We are in the process of ordering midline kits. I would like to know experiences with the Bard groshong midline vs Bard per q cath midline. Anyone out there with pros and cons of either?
Please forgive me if I sound like a "commmerical" for Bard, but I love the Groshong MIdlines.. We often place Midlines for 10-14 days of Rx. There are several advantages that I found over the the Per-Q-Cath.
#1. Being a valved IV catheter, one only needs NSS to maintain its patency.
#2. By avoiding an open ended IV catheter, you can avoid introducing heparin into the venous system, and thus avoid HIT.
#3. If a pinhole develops or if its hub accidentally breaks off, the Groshong ML is easily repaired. (yahoo) We work with numerous Geriatric patients and this is a frequent occurance.
Cons : It doesn't appear to be as strong (tensile strength wise) as the Per-Q-Cath.
Hope this helps
I agree with Diane totally
I was unaware that they sell Groshong "midlines". Our infusion center has cut the 3Fr. PICCs to make them midlines. Seems like it would be safer and cheaper to order just a Groshong midline.
No PICC should ever be cut to create a midline as this is creating a risk for serious mistakes. This is especially true when the word "PICC" is stamped on the external segment. Lynn
Lynn Hadaway, M.Ed., RN, BC, CRNI
Lynn Hadaway Associates, Inc.
126 Main Street, PO Box 10
Milner, GA 30257
Office Phone 770-358-7861
You asked about the differences between those two catheters:
Groshong is a closed catheter, with valves at the distal tip. It is made of silicone. You trim the proximal end and add the hub.
PerQ Cath is a polyurethane, open ended catheter. If you choose to trim, you are trimming the distal end which is threaded through the veins.
Those differences and the pros and cons of each are the same with PICCs and Midlines...
By the way, there are other companies who make midlines, besides Bard.
Regarding a previous comment of "just cutting a PICC" a few cautions: Not everyone agrees (including INS) that trimming a catheter at all is a good idea, it creates a rough surface that is thrombogenic, more prone to clotting and rough on the tunica intima epithelial lining. Cutting a PICC and placing it as a midline is OFF LABLE use, therefore if there is a complication, liablity will fall on the inserter. If the catheter is labled as a PICC and it is not, there is a very high risk of something being infused that should not be, such as a vesicant.
Chris Cavanaugh, RN, BSN, CRNI, VA-BC
We are now using the BD First Midcath with the Maxplus cap and have good outcomes with them. We were using the Bard midlines and found that they kinked off at the connection site quite frequently causing distal occlusions. The only problem we have is we can't find a good securement device to fit them. We currently secure them with steri strips.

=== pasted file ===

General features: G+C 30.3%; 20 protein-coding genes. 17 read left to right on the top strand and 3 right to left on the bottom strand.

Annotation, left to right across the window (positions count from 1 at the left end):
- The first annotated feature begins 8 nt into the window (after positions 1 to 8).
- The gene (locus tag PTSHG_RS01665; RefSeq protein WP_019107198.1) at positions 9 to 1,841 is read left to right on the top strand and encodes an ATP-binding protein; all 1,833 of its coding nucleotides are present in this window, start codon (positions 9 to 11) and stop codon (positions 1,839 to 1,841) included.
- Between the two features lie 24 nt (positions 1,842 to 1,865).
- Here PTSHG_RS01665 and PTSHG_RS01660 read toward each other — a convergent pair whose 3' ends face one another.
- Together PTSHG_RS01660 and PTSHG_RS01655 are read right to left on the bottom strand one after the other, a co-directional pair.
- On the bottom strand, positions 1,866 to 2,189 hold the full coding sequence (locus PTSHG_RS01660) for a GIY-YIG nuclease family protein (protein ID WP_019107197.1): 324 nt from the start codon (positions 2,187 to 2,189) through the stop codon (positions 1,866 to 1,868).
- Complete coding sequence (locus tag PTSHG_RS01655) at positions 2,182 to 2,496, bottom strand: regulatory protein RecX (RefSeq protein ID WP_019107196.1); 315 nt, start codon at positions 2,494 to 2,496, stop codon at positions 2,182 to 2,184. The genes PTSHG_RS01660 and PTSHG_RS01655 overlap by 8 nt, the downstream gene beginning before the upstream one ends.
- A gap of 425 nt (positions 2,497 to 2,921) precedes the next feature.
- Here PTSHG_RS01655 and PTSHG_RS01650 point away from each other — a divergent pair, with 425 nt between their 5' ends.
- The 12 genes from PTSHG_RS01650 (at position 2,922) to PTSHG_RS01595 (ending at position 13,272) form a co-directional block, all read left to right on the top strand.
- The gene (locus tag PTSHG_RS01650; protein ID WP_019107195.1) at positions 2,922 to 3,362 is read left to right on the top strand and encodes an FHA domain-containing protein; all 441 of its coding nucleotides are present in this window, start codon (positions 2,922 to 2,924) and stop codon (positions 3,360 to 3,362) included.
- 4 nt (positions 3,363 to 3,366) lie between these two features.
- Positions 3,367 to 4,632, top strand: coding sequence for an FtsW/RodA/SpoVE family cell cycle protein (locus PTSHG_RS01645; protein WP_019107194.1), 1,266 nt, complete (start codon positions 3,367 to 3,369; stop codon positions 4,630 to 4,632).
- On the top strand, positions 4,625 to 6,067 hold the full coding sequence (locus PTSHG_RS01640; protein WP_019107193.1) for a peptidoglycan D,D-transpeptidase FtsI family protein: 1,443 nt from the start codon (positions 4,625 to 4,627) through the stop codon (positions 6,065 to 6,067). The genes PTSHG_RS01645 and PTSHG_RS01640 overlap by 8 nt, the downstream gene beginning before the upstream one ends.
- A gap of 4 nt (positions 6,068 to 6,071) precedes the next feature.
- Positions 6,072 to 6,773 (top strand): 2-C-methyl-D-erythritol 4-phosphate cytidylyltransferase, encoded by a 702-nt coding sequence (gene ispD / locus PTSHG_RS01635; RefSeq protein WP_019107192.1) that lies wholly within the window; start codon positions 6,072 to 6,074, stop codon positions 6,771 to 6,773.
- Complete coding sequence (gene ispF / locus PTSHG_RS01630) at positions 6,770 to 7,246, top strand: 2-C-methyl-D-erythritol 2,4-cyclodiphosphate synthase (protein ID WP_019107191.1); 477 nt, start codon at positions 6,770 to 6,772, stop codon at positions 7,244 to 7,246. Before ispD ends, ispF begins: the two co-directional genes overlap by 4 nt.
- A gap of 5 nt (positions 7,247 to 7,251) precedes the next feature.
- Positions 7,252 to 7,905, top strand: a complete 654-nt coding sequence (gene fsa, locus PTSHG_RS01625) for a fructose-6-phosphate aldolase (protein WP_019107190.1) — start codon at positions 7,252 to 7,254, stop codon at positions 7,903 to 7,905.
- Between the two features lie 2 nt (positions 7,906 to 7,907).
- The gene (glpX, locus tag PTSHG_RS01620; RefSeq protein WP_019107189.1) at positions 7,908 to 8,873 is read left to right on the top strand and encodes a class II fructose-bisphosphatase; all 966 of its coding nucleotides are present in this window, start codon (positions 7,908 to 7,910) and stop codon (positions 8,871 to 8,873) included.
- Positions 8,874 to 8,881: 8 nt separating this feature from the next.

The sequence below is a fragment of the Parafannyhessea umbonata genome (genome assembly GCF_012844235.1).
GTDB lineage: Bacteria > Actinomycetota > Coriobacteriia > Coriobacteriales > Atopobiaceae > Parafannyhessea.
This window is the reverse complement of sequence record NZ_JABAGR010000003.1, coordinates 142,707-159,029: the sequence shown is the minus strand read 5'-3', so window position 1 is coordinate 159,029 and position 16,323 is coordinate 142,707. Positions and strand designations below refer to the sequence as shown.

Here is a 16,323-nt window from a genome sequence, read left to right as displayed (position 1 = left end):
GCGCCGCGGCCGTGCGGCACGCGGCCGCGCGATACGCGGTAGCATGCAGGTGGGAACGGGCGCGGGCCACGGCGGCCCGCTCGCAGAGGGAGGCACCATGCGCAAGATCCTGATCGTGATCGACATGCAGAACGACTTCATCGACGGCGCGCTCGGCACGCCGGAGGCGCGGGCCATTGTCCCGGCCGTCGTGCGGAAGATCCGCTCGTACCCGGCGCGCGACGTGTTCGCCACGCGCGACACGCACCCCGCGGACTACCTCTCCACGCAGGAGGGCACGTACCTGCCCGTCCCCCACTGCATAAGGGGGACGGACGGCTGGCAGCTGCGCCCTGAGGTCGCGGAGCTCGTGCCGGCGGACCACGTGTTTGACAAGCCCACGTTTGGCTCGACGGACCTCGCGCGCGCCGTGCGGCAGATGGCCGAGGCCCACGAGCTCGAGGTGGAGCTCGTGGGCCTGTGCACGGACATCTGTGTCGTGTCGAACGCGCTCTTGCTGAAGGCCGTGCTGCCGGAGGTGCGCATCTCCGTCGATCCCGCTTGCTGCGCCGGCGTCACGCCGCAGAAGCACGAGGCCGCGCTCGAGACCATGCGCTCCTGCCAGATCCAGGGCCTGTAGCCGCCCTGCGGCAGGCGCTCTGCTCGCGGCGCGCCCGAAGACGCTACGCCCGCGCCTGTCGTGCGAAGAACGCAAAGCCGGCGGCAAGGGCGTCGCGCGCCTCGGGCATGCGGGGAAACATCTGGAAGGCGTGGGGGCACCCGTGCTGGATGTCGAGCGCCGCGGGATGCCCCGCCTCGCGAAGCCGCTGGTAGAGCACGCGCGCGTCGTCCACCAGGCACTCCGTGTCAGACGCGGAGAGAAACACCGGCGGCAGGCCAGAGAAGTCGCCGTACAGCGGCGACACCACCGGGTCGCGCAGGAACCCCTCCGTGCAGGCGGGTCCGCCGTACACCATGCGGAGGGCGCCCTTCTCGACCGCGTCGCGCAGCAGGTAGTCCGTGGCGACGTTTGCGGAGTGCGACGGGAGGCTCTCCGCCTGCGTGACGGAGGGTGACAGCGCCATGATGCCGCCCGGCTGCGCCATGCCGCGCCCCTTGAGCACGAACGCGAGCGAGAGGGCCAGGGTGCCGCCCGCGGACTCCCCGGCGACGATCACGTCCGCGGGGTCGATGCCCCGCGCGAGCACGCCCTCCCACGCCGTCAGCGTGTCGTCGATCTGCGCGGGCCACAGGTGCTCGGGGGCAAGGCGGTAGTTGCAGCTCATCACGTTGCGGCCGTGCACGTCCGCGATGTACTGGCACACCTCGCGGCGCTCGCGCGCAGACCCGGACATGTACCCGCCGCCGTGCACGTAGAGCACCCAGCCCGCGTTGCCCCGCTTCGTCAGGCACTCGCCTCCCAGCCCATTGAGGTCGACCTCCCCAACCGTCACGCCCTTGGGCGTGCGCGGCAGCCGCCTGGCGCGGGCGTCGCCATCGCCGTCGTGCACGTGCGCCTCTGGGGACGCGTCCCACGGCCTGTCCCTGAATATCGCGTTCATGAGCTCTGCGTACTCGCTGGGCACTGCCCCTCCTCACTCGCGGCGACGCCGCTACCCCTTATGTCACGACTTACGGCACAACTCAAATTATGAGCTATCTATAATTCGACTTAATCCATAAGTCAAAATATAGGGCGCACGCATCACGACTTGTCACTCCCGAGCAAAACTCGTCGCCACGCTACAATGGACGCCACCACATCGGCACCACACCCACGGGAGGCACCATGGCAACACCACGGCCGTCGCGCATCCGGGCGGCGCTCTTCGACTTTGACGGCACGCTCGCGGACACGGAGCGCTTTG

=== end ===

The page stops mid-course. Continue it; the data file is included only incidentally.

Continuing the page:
Cheryl Perry RN,CRNI
Cheryl, One choice would be the Grip-Lok WA (wide adhesive).The picture on the Grip-Lok manufacturer’s page shows the Grip-Lok being used with what looks to be a BD First PICC or a BD First MidCath. See http://www.zefon.com/medical/product.php?productid=1001&cat=0&page=1The MidCath is a silicone catheter and the Grip-Lok manufacturer specifically states that Grip-Lock can be used to secure silicone hubs.
Another choice would be: Stat-Lock makes a product that is specifically designed for the BD First MidCath. Here is a link with a picture and some information about the FIRST Statlock Stabilization Device.http://www.venetec.com/product_first.html
A third choice would be Sorbaview Shield. http://www.sorbaviewshield.com/It has a catheter stabilization built into its transparent catheter dressing. It comes in three different sizes. You could ask the Sorbaview Shield manufacturer which size they would recommend for the MidCath. Here is a brochure with the product details: http://www.sorbaviewshield.com/downloads/LIT-SVS-500_SorbaView_SHIELD.pdf
WingGuard by Centurion and The Bone by Nexus Medical are two other catheter securement devices. I do not know if they are compatible with the MidCath, but you could check with the manufacturers. Product information is at http://www.tristate.com/NoMenuPages/Catheter-Securement-PDFs.aspx and http://www.the-bone.com/
INS standard #43 B states that using a manufactured catheter stabilization device is the preferred way to secure a catheter.
Hope that helps./Tess Hopkins
Thanks so much Tess for all the info. :)